On the other hand, however, the liquid 5 is prevented from emerging via the mouth 16 of the neck 14 into the cartridge-receiving space 11, for instance in cases in which the dispenser Sp is used for spraying in upside-down position. This is achieved in the manner that the plug-connection nipple 19 has a liquid barrier which permits only the passage of air. There is concerned here a relatively thin-walled annular diaphragm 22. It rests with its possibly pointed lip edge, in sealing manner and yielding only to air pressure, against the outer wall of a riser pipe 23 which conducts the liquid 5 into the headpiece 2.

The riser pipe 23 extends from the removable headpiece 2. It extends in the longitudinal center axis x--x of the dispenser Sp up to the bottom 13 of the cartridge K, leaving a certain distance from it 13 so that the liquid can enter unimpeded into the lower end of the riser pipe 23.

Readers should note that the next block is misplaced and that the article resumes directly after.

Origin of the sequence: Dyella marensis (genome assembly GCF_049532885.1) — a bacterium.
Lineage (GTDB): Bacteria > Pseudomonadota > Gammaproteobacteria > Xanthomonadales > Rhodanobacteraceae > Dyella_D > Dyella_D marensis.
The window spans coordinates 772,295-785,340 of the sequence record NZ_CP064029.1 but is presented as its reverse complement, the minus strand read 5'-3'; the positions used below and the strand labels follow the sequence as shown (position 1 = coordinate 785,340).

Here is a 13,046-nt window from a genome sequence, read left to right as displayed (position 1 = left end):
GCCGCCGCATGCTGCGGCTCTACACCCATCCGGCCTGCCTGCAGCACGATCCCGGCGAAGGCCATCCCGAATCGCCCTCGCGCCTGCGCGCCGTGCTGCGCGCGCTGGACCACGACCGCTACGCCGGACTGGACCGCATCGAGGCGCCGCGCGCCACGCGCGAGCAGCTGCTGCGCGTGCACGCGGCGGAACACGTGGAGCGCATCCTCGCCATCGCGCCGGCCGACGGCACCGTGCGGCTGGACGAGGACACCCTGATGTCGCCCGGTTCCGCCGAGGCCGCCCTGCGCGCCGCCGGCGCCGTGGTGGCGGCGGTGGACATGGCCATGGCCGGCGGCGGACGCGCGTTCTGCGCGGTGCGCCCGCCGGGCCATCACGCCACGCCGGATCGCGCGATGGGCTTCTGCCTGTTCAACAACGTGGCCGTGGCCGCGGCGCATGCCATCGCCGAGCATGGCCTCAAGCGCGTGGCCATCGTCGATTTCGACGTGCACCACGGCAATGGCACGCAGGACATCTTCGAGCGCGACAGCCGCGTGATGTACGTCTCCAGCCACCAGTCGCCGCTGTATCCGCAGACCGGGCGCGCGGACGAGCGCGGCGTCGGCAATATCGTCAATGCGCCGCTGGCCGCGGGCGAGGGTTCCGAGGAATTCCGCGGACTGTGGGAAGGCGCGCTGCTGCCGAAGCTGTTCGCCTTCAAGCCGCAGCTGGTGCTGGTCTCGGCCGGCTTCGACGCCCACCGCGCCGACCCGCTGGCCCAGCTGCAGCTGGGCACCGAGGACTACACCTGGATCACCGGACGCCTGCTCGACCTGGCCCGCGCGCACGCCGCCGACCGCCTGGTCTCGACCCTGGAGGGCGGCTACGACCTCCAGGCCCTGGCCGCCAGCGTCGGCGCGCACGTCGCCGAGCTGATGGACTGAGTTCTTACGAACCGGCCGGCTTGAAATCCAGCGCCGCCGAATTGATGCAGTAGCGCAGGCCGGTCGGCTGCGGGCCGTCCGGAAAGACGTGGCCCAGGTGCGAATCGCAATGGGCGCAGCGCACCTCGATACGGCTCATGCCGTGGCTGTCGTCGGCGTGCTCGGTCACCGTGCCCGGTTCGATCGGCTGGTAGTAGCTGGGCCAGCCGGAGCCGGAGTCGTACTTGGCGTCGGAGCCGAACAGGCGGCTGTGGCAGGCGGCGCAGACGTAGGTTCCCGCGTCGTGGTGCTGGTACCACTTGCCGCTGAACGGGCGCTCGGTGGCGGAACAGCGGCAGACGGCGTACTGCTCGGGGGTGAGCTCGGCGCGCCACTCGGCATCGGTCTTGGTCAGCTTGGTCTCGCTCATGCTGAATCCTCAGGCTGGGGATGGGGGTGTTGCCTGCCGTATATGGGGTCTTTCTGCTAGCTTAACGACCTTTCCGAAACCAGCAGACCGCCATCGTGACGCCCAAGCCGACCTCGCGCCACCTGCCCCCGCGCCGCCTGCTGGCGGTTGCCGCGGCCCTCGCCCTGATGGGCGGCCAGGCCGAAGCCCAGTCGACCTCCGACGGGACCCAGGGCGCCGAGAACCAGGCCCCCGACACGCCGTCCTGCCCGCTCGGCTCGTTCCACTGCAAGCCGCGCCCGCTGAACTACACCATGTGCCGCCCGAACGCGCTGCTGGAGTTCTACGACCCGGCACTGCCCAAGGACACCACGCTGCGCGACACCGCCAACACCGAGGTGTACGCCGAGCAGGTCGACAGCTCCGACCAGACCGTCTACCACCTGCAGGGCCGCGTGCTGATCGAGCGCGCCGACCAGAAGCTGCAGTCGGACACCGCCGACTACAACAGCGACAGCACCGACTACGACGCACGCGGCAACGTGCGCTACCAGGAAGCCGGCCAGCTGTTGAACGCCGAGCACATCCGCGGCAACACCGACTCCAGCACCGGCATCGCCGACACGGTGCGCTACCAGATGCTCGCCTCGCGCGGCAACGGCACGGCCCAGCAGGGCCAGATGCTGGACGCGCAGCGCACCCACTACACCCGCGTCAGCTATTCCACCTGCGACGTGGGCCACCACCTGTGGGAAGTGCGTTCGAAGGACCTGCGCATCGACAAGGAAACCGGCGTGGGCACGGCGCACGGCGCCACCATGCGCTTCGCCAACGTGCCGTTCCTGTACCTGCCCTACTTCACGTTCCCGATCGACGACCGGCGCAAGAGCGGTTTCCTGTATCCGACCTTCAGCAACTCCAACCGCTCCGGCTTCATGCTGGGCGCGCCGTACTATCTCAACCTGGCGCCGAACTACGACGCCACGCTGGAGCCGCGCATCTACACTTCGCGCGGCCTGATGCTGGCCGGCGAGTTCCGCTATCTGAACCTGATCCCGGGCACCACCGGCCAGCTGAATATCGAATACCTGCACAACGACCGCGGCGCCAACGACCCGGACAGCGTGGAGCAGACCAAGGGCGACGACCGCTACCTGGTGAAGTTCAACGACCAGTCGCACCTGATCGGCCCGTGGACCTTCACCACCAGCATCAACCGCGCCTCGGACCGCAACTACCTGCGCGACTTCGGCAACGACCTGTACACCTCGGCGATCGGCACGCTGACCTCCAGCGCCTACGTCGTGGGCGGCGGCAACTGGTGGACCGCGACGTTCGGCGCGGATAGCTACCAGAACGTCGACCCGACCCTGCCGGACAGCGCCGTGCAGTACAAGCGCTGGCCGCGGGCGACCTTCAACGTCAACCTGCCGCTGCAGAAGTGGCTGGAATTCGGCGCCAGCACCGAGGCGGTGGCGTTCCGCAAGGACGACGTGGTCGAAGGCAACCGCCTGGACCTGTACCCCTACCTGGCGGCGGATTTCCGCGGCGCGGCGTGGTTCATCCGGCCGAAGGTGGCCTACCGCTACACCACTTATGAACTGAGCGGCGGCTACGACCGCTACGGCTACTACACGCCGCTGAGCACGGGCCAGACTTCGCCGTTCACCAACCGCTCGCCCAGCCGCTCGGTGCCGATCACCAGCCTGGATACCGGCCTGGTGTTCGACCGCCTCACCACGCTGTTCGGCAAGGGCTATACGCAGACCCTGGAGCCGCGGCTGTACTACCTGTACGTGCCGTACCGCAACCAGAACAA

The other, upper end of the riser pipe 23 sits on a central, downward directed connecting piece 24 which extends into the mouth 14 and is coaxial to a spring chamber 25 arranged above it. The wall of said spring chamber, which forms a cup open towards the top, continues via a cup edge into a sleeve part 26 which is open in the opposite direction and which, extending concentric to and spaced from the spring chamber 25, receives an opposite nipple extending from the top side of the holding plate 17. The latter nipple leaves between its outer wall and the inner wall of the sleeve part 26 an annular channel 28 which is connected to the pressure air cushion via one or more perforations 29. Furthermore, the edge which serves as transverse connection between the wall of the spring chamber 25 and-the sleeve part 26, has perforations 30. As a result, there is a free path to the closing outlet valve 4 (see FIG. 9).